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[750] So saying he made for the warrior Cebriones with the rush of a lion that, while he wasteth the farm-stead, hath been smitten on the breast, and his own valour bringeth him to ruin; even so upon Cebriones, O Patroclus, didst thou leap furiously. [755] And Hector over against him leapt from his chariot to the ground. So the twain joined in strife for Cebriones like two lions, that on the peaks of a mountain fight for a slain hind, both of them hungering, both high of heart; even so for Cebriones the two masters of the war-cry, [760] even Patroclus, son of Menoetius, and glorious Hector, were fain each to cleave the other's flesh with the pitiless bronze. Hector, when once he had seized the corpse by the head, would not loose his hold, and Patroclus over against him held fast hold of the foot; and about them the others, Trojans and Danaans, joined in fierce conflict. [765] And as the East Wind and the South strive with one another in shaking a deep wood in the glades of a mountain,—a wood of beech and ash and smooth-barked cornel, and these dash one against the other their long boughs with a wondrous din, and there is a crashing of broken branches; [770] even so the Trojans and Achaeans leapt one upon another and made havoc, nor would either side take thought of ruinous flight. And round about Cebriones many sharp spears were fixed, and many winged arrows that leapt from the bow-string, and many great stones smote against shields, as men fought around him. [775] But he in the whirl of dust lay mighty in his mightiness, forgetful of his horsemanship.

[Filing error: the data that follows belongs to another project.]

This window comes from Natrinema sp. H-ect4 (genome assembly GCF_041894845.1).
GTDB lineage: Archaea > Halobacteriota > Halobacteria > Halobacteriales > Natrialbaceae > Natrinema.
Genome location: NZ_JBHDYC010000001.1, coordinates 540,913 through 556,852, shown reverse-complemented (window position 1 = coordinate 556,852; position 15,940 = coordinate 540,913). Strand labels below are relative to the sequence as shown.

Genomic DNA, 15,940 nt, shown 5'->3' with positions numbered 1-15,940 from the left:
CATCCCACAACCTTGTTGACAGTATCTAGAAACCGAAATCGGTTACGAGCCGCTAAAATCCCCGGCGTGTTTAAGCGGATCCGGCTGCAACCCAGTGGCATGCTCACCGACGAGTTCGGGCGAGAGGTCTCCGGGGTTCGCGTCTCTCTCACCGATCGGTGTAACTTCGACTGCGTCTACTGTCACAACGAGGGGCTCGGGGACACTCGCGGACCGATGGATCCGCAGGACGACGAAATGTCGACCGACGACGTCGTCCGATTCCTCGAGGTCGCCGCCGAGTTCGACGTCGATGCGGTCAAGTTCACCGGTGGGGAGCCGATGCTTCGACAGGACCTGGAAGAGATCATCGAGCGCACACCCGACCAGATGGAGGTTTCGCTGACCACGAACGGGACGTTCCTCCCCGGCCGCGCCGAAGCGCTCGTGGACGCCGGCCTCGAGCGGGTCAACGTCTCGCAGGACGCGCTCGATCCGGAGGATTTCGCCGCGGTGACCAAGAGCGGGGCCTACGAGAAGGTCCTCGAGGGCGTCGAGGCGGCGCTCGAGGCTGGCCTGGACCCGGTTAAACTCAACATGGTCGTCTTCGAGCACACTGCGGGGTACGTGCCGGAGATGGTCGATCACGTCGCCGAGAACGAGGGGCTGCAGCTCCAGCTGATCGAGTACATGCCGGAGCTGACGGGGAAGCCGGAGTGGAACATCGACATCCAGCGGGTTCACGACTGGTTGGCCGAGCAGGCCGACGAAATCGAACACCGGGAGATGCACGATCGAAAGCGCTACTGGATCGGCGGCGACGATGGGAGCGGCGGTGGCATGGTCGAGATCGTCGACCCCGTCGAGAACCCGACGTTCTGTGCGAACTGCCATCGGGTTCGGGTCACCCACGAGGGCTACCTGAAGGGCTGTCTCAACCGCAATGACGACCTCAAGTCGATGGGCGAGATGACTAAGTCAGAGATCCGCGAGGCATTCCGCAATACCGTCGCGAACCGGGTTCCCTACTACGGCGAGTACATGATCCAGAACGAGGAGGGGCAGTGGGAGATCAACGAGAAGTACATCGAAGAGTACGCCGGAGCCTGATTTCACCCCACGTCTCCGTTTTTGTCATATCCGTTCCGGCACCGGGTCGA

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  • Commentary references to this page (4):
    • W. Walter Merry, James Riddell, D. B. Monro, Commentary on the Odyssey (1886), 12.404
    • W. Walter Merry, James Riddell, D. B. Monro, Commentary on the Odyssey (1886), 2.236
    • Walter Leaf, Commentary on the Iliad (1900), 17.723
    • Walter Leaf, Commentary on the Iliad (1900), 18.26
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